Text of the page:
It appears that Augusta Commissioner Marion Williams is taking his role as Vito Corleone a little too seriously these days.
Just last year, The Insider joked that Williams was trying to become “The Godfather” of Augusta.
This nickname came about after Williams allegedly struck a deal with fellow commissioner Grady Smith to hire City Administrator Janice Allen Jackson in exchange for making Smith the mayor pro tem.
Smith’s vote last year to approve Jackson immediately raised suspicions that there was some backroom trading going on.
All right, so what did Williams allegedly offer Smith for his vote?
Apparently, Smith asked Williams to support appointing Hap Harris to the District 7 seat vacated last year by disgraced former Augusta Commissioner Donnie Smith.
That deal didn’t turn out too well for Harris or Smith, eh?
In the end, Harris lost the District 7 election and, sure, Smith became the mayor pro tem, but these days he has very little influence and power on the commission.
So, who’s running the show these days?
“The Godfather” Marion Williams.
But that may soon change.
This week, Williams took on fellow commissioner Sammie Sias without fully thinking about the consequences.
Sias is not your typical commissioner.
He is financially secure, he seems like a genuinely happy individual and he has spent almost 30 years in the U.S. Army.
Sias is tough.
He doesn’t roll over when things get personal. Instead, he confront them. Not physically, but head on.
He doesn’t mince words. In fact, he is pretty blunt when he feels like someone is doing him wrong.
When Williams decided to play politics this week by attacking Sias for his role as manager of the Jamestown Community Center, the truth of the matter is “The Godfather” hit below the belt.
The Jamestown Community Center and the Sandridge neighborhood are not simply “pet projects” for Sias. That entire community is his life. It’s his family. It’s his legacy.
Williams took on a battle he can’t win and it was a major political misstep.
If other commissioners see Williams harshly attacking Sias, they won’t even bother listening to him. Instead, they’ll start banding together to fight against him.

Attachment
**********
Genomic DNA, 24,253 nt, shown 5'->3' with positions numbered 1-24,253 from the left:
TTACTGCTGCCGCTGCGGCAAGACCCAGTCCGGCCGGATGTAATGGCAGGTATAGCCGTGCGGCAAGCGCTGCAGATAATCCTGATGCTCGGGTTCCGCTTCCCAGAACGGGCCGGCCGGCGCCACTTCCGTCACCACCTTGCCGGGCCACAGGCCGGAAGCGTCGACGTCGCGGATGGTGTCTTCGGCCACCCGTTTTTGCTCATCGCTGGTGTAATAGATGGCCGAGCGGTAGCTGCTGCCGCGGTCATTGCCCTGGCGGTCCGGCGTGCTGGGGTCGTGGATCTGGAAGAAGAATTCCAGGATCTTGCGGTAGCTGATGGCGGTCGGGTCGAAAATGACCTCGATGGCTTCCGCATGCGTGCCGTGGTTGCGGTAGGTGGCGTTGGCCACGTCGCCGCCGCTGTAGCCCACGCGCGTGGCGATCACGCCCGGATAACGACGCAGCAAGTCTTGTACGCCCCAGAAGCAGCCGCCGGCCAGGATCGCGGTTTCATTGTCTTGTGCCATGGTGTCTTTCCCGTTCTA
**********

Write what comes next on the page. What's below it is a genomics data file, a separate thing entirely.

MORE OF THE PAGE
Once they band together, Williams’ power is nonexistent. He will no longer be “The Godfather” of Augusta. He will become “crazy ol’ Marion Williams” again.
Needless to say, Williams underestimated Sias.
For those of you familiar with the HYPERLINK “https://en.wikipedia.org/wiki/Mario_Puzo” Mario Puzo novel, “ HYPERLINK “https://en.wikipedia.org/wiki/The_Godfather_(novel)” The Godfather” and the HYPERLINK “https://en.wikipedia.org/wiki/The_Godfather” 1972 film adaptation, it appears Williams thought Sias was more like the character Jack Woltz.
In the book, Woltz is a film producer who refuses to cast famous singer and actor HYPERLINK “https://en.wikipedia.org/wiki/Johnny_Fontane” Johnny Fontane in a war film that could revive Fontane’s career. Fontane asks Vito Corleone to pressure Woltz into giving him the part.
Despite the request, Woltz still refuses to cast Fontane.
Those of you who have seen the film version of “The Godfather” will remember the shocking scene when Woltz wakes up the next morning to find the severed head of his prized thoroughbred in his bed.
It’s a bloody and gruesome scene in the movie.
Well, Williams learned a difficult lesson this week.
Sias is no Frank Woltz and the Jamestown Community Center is not his prized thoroughbred horse.
If Williams tries to sever Sias from the Jamestown Community Center, he will likely find himself without any power or respect from any of the commissioners.
You don’t attack the community a commissioners loves.
If you do, you’ll find yourself in no man’s land.